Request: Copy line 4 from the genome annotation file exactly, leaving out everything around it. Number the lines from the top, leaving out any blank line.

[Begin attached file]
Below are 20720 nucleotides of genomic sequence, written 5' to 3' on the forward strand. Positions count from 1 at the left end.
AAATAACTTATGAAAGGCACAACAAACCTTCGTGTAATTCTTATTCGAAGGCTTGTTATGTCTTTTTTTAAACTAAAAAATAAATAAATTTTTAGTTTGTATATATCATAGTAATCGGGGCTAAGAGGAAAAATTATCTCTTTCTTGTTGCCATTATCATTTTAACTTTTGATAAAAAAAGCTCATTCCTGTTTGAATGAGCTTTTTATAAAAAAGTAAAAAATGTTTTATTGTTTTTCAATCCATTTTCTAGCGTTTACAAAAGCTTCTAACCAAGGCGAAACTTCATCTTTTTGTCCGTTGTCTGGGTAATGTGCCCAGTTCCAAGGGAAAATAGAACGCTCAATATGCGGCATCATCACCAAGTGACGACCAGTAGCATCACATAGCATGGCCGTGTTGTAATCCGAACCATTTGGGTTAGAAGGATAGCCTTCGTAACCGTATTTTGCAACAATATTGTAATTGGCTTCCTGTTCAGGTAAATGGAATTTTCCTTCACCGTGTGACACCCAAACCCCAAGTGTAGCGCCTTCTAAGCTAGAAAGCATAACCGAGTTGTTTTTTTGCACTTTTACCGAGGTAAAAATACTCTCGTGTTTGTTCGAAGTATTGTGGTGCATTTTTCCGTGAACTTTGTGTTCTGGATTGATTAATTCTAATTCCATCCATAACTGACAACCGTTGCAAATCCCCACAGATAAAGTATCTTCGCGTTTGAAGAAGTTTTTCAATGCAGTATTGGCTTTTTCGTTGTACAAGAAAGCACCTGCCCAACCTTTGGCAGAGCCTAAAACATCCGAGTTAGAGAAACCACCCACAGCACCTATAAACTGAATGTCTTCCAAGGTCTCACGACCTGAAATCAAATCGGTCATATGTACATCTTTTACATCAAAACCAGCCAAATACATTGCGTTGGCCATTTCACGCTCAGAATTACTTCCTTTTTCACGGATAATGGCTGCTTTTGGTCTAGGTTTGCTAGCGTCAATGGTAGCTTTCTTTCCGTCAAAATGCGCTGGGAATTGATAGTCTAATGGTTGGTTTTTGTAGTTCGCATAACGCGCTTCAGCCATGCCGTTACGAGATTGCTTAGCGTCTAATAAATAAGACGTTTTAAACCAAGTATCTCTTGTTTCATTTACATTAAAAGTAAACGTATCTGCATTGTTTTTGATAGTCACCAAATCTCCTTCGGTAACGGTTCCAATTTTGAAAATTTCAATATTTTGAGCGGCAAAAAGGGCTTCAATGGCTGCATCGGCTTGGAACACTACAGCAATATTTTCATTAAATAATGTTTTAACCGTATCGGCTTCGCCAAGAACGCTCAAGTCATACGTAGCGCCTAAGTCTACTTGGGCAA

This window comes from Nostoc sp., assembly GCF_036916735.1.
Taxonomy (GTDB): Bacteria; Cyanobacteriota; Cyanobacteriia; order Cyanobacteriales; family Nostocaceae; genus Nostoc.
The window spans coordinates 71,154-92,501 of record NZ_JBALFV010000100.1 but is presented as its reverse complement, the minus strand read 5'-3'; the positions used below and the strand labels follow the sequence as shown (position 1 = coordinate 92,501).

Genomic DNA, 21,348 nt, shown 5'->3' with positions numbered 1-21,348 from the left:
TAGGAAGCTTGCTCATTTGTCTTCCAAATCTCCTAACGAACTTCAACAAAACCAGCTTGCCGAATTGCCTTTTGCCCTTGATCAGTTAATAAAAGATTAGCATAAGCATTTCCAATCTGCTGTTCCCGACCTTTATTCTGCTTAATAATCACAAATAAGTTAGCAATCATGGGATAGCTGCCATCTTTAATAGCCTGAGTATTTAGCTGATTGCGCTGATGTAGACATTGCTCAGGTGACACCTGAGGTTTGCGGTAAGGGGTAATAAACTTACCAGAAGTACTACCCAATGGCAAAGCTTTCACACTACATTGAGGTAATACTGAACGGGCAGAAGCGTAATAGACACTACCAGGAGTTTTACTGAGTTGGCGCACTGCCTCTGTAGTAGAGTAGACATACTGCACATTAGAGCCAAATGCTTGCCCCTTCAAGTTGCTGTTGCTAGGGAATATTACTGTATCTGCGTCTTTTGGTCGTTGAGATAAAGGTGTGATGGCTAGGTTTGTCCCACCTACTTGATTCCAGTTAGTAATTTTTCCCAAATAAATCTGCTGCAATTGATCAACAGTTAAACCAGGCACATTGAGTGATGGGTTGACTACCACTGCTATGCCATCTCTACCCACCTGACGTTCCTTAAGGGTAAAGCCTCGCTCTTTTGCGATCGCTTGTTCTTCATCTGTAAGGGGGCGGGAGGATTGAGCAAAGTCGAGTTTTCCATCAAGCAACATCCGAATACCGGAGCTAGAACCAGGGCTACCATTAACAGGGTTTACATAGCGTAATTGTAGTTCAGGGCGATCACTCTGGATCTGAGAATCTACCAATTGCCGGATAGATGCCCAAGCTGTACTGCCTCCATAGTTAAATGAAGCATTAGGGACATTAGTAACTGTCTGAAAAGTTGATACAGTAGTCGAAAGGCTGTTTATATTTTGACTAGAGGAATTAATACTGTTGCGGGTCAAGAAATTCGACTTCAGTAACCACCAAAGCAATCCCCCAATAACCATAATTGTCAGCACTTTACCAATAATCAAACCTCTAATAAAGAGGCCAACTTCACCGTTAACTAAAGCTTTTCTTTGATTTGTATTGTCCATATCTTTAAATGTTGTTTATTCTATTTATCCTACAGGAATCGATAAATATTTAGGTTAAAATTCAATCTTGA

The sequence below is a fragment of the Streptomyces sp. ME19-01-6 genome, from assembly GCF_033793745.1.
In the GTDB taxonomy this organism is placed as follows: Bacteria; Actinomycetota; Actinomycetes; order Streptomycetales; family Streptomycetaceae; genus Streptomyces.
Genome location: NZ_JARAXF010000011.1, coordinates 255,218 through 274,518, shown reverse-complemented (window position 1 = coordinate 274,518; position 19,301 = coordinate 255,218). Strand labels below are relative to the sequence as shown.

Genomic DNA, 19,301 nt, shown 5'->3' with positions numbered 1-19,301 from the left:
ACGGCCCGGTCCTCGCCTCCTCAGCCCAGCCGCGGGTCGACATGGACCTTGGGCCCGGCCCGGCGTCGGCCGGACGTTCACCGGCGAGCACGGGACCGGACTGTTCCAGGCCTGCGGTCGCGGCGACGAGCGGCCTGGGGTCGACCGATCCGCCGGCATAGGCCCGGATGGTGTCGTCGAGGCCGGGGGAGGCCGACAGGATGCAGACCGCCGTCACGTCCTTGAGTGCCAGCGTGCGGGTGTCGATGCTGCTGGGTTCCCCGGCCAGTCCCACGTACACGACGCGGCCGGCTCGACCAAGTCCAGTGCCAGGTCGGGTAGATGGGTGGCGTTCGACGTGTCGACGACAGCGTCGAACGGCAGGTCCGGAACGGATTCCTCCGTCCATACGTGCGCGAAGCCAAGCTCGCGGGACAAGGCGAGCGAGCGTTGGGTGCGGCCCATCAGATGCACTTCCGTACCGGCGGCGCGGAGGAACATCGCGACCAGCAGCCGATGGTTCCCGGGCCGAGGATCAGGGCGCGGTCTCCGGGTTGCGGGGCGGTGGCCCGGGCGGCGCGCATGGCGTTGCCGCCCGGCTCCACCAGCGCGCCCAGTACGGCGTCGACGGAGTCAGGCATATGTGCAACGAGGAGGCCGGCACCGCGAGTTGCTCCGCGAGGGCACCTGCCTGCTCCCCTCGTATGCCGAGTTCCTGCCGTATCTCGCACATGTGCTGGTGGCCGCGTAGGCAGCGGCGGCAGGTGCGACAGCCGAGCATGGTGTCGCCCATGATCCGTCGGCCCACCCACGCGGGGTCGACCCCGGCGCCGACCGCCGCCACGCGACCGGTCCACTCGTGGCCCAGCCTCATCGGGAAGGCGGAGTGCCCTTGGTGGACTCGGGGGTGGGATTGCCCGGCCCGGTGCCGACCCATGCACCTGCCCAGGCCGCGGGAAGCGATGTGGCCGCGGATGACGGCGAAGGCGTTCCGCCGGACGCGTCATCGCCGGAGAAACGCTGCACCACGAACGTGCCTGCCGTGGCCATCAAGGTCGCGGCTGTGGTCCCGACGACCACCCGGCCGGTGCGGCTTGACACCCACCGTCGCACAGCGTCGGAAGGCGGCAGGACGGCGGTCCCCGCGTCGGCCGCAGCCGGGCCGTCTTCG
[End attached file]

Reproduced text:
Taxonomy (GTDB): Bacteria; Cyanobacteriota; Cyanobacteriia; order Cyanobacteriales; family Nostocaceae; genus Nostoc.